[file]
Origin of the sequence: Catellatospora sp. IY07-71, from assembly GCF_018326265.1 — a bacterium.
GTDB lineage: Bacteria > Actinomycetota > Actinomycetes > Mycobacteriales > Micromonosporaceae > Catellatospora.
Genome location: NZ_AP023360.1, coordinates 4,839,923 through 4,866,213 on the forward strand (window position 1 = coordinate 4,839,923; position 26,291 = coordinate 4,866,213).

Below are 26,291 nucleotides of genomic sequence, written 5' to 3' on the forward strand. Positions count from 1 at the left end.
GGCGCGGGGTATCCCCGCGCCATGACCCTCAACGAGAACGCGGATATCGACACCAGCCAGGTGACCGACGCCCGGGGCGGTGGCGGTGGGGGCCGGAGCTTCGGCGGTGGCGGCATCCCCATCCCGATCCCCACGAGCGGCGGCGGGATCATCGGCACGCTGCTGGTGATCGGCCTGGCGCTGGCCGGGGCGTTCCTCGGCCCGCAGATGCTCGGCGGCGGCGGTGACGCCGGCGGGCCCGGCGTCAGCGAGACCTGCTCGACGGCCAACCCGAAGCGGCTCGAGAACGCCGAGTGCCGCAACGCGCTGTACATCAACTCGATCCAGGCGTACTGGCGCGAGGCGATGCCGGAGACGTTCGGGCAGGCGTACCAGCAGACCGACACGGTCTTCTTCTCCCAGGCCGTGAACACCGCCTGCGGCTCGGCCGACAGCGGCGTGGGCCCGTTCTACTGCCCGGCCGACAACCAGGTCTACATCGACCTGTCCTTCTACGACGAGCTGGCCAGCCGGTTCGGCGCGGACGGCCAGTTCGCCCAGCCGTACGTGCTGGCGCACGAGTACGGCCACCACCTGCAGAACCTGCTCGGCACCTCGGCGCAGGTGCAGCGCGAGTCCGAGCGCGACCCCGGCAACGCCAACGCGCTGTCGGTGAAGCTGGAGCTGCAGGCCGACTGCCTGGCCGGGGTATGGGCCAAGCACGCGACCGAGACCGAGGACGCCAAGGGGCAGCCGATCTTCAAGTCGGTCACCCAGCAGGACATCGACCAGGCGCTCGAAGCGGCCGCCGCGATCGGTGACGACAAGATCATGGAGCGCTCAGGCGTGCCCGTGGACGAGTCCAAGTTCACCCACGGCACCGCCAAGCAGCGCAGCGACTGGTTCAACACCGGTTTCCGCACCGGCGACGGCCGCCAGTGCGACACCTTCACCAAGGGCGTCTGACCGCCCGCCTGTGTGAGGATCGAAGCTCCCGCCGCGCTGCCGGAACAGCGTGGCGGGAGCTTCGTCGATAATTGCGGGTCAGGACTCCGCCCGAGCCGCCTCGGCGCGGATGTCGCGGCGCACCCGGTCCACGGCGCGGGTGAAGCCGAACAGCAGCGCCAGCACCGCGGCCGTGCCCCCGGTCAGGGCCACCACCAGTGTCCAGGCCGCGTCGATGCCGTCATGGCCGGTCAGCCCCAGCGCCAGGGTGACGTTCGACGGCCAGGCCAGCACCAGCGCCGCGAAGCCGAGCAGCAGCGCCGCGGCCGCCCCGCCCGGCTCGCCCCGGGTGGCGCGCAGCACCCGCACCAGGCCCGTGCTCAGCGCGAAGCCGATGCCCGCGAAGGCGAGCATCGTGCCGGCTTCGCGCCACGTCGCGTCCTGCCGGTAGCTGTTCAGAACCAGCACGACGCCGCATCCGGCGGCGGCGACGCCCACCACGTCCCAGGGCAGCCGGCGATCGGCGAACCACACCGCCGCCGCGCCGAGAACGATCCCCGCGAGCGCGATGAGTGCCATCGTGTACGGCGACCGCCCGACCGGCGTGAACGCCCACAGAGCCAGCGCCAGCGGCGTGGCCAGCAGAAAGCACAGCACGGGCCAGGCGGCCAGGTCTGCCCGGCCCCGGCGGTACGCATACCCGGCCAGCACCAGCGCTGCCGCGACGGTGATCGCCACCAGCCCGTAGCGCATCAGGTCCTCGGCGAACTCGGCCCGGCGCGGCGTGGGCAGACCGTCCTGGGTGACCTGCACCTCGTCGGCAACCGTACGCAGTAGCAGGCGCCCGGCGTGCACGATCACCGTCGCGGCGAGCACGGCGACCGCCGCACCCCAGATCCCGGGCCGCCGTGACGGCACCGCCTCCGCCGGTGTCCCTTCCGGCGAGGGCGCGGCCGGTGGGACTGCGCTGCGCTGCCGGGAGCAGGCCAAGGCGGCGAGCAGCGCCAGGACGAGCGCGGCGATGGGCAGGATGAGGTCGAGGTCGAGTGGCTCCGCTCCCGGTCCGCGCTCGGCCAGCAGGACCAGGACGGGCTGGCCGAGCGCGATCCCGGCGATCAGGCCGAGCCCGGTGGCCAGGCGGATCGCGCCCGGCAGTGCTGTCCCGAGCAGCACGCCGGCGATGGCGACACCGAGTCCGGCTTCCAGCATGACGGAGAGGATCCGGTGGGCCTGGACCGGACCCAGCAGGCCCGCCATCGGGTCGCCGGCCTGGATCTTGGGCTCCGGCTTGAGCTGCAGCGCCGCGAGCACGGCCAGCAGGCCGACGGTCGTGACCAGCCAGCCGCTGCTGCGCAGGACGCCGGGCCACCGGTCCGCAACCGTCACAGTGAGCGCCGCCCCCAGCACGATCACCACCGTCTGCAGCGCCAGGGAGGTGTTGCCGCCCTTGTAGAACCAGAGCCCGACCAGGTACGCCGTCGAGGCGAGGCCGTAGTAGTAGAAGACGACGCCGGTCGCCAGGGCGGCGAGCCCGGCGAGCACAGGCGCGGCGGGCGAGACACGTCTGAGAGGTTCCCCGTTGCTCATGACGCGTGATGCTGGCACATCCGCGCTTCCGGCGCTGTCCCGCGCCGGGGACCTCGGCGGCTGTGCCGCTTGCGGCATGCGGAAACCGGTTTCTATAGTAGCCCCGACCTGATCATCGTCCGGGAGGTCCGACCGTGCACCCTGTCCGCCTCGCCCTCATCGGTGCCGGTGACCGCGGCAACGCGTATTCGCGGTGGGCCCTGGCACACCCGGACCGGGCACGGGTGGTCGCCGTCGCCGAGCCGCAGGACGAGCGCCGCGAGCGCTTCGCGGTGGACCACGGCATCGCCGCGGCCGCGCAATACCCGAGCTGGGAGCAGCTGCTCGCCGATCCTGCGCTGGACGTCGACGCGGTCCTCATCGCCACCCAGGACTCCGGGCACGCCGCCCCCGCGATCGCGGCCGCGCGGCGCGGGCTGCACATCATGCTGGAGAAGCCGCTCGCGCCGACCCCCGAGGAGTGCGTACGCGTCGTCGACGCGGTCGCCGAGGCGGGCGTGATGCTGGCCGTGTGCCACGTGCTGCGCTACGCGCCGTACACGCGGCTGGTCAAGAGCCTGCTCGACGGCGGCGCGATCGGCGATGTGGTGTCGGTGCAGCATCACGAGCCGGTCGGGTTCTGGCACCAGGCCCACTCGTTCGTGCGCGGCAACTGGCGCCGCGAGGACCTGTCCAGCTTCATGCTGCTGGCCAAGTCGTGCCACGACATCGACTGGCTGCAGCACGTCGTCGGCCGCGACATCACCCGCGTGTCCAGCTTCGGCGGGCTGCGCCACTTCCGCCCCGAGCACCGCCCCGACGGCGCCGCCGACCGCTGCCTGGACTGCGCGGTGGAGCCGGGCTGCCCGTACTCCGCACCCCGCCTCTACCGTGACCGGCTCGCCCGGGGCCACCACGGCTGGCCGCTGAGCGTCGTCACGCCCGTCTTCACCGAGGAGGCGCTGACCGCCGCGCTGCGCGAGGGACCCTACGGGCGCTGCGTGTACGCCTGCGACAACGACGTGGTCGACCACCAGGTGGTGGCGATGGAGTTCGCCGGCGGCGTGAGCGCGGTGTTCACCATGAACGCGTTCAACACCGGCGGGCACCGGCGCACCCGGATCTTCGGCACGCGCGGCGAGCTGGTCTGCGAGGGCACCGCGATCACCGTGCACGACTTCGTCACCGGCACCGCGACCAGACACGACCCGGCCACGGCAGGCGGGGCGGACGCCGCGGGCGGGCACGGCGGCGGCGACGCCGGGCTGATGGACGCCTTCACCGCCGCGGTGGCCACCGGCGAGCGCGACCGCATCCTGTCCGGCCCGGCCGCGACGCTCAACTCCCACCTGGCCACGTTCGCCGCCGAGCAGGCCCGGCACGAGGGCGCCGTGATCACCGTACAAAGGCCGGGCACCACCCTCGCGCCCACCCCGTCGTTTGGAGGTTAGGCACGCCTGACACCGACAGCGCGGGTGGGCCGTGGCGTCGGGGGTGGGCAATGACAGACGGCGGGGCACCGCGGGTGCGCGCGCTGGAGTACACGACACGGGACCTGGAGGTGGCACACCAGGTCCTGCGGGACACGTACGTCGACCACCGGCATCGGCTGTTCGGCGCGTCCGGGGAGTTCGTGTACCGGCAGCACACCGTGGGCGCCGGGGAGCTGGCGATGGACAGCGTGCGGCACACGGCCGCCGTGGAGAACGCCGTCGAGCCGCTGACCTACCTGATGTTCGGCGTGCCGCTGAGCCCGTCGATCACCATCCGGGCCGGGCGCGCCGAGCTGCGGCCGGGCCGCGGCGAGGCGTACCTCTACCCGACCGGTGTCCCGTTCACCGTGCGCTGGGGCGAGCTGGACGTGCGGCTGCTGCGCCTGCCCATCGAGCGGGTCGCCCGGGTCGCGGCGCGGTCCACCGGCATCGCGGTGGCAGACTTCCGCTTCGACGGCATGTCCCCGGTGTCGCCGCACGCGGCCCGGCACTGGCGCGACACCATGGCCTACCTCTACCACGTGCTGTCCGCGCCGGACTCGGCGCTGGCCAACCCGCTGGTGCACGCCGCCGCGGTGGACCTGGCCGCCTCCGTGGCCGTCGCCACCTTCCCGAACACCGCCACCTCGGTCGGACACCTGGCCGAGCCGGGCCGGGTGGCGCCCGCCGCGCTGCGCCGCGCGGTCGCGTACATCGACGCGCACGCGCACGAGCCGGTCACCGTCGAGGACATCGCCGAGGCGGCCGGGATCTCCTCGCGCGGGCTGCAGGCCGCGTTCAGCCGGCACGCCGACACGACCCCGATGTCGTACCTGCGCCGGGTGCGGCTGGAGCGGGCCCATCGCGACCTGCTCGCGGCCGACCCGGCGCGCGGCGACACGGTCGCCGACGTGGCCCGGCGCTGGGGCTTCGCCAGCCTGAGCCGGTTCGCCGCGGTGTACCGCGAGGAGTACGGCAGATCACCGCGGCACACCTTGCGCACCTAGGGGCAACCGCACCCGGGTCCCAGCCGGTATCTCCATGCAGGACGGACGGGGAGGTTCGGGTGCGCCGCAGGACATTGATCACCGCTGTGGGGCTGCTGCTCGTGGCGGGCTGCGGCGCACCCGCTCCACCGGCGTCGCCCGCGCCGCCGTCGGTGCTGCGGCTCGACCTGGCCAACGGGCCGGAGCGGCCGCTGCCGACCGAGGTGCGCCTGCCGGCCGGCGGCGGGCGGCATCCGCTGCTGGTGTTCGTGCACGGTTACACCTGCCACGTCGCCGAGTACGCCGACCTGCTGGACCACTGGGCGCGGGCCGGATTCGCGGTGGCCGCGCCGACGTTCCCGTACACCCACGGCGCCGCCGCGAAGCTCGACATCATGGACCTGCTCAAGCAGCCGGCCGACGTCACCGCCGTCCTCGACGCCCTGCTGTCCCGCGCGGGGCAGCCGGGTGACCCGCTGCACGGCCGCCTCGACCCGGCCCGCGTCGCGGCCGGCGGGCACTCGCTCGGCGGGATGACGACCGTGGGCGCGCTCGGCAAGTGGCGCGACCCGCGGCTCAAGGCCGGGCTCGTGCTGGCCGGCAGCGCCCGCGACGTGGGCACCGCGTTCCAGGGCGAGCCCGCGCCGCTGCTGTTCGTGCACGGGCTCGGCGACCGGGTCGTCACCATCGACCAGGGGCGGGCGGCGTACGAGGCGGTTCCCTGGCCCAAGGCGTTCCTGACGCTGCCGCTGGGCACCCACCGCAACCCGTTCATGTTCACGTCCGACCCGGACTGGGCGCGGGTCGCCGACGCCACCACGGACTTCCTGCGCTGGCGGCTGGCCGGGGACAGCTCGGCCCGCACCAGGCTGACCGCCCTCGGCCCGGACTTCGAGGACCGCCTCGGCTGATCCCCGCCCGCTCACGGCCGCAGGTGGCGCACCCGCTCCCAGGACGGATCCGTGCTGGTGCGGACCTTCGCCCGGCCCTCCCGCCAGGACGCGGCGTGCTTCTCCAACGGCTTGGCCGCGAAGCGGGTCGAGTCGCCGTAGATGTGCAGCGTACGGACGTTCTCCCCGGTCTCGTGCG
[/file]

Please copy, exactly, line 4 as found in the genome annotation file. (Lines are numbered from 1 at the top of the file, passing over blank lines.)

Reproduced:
Below are 26,291 nucleotides of genomic sequence, written 5' to 3' on the forward strand. Positions count from 1 at the left end.